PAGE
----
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Home WHO WE ARE History Tornado of 1953 by Father Alexis Babineau, A.A., 2003

Tornado of 1953 by Father Alexis Babineau, A.A., 2003 PDF Print E-mail

50th Anniversary of the Worcester Tornado and Destruction of Assumption College/Preparatory School, June 9, 2003

On the second afternoon of the annual retreat, I had slept and missed chapel. When I awoke, I decided to shave, another thing I had overlooked that day. Outside,I could see the towering white cloud announcing a violent thunderstorm which was already rumbling in the distance. When I had finished, I sat in a rocker and read Vespers.

The storm began and hail mixed with rain spattered the three large windows of my room, making me apprehensive. Then mud darkening the windows decided me to leave the room. In the hallway, I met Fr. Edward Moreau and we exchanged comments about the violence of the storm. A grill covering an air duct blew out of the wall. Fr. Edward turned toward the door of his room while I took one step across the hallway to the swinging doors of the stairway which led down to the religious dining room and the kitchen. Air seemed to be sucked from my lungs as I went through the doors. I froze in the corner behind the doors in the dark amid shouts of fright and crashing timbers. Brother Joe Arseneault came down the stairs from above and clung to me. A minute later, silence. We went down to the kitchen where I told some dazed sisters to shut off the gas for fear of an explosion—we didn’t know what had been happening. Joe and I led two young nuns up to the religious recreation room. We overturned a leather couch to rid it of glass, sand, and branches and had the sisters sit while I went in search of clean linen to wipe the blood from their heads.

By the time I got back Joe had taken them outside. That’s when I left the building and got my first sight of stripped trees, flattened houses, and black smoke as some of them burned. When I spotted Fr. Richard Richards coupling a fire hose to a hydrant, I hollered to him to save the water, we were going to need it—looking back, there was in my mind that what had taken place was not just local destruction but an extensive cataclysm. Somehow a man had driven up from West Boylston Street and volunteered to take injured people to a hospital. I put the two nuns in the car and we drove to the center of the city. We left the sisters at Memorial and then went to the central police station at Waldo St. There, I met Sister Choquet, President of Anna Maria, who had seen the twister heading our way. I telephoned Quebec to alert Fathers Henri Moquin and Armand Desautels of the destruction done to the College. They had not yet arrived. So this obliging driver took me back to Assumption, detouring up Randolph Road as police blocked us from continuing on West Boylston St. Even up there, we encountered the path of the twister, and I had to do the rest on foot. Somehow, I learned of the Jesuit’s offer to take us in at Holy Cross. That is where I slept for the rest of the summer. At 11 pm that first night, I called the Montmartre again and spoke with Father Henri. Of course, he couldn’t visualize what I meant by the College being destroyed, and asked me if the roof was gone. All I could say was that I had never looked up at the roof, we were too busy finding one another and the injured. I said that as far as I knew we didn’t have any more windows. Father Engelbert was dead as well as two sisters and there was no convent. Fr. Henri decided to come and see and set out with Fr. Armand that very night. On the way, they began to get reports, beginning at St. Johnsbury, that identified our storm as a tornado.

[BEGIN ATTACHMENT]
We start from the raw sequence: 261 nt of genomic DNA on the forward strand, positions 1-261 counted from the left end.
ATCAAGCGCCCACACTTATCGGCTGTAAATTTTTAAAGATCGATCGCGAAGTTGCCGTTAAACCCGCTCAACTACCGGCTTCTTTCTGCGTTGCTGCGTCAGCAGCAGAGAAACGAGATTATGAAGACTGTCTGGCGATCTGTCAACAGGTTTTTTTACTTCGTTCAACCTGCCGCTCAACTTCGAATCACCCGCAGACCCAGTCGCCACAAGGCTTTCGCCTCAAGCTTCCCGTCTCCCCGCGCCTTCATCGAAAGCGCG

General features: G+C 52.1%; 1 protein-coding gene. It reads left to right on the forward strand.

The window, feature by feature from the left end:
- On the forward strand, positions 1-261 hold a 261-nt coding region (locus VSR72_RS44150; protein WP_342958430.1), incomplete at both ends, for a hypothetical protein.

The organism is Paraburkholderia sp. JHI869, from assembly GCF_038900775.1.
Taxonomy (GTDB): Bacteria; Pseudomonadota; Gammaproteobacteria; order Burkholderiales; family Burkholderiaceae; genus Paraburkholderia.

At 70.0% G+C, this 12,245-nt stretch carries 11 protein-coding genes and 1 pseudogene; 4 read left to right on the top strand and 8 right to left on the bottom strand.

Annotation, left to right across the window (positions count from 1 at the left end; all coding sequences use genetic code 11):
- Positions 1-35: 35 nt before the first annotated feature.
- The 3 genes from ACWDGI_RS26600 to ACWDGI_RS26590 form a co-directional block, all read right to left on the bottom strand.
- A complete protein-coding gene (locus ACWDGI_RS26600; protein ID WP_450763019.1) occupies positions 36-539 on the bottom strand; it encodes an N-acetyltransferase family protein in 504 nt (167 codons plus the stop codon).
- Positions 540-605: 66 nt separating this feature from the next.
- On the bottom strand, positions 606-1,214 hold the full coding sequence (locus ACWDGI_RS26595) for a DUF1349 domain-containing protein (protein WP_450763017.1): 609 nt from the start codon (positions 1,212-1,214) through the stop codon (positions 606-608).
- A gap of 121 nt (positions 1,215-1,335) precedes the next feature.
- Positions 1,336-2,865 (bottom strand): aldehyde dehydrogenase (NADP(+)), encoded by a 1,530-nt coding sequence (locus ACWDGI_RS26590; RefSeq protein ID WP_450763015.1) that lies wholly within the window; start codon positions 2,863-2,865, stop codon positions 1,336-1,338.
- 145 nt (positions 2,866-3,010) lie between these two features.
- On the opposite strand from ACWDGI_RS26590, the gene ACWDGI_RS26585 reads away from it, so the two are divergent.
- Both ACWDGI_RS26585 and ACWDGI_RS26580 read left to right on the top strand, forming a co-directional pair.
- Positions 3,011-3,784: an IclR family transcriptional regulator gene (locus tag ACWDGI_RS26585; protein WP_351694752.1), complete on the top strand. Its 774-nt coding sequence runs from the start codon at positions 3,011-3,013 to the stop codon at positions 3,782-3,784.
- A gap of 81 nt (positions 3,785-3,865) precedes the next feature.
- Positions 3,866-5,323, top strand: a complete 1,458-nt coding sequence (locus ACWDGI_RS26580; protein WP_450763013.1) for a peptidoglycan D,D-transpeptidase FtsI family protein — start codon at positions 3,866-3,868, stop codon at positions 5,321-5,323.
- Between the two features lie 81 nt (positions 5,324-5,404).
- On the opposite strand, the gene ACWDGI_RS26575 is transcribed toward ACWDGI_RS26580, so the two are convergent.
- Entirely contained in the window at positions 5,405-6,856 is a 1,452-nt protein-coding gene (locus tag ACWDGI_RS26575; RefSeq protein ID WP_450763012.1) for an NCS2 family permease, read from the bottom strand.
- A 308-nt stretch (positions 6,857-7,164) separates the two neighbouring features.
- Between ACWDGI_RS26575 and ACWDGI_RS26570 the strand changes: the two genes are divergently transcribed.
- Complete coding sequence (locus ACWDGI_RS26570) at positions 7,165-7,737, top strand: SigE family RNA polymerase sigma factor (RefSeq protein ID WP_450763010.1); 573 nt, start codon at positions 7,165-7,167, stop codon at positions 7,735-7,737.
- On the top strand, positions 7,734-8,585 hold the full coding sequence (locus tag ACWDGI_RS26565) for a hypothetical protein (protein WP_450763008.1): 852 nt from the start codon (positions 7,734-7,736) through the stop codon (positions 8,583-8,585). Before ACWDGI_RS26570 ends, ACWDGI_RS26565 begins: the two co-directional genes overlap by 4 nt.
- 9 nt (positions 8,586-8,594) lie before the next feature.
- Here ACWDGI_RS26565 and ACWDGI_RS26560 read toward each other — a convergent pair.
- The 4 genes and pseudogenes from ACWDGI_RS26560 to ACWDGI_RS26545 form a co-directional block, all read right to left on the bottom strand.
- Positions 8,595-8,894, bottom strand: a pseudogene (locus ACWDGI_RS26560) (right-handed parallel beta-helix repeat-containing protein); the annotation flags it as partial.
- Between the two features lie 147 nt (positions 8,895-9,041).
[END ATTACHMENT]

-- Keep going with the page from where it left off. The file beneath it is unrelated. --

My father being ill at that time, he allowed me to use his car, and I spent the summer at first in the clean-up when I received a minor injury which landed me in St. Vincent Hospital. Later, after Fr. Henri brought the Ward School for airline hostesses at 1010 Main Street, I spent several weeks canvassing the area for families able and willing to rent a room to students.

Last Updated on Thursday, 19 August 2010 05:05
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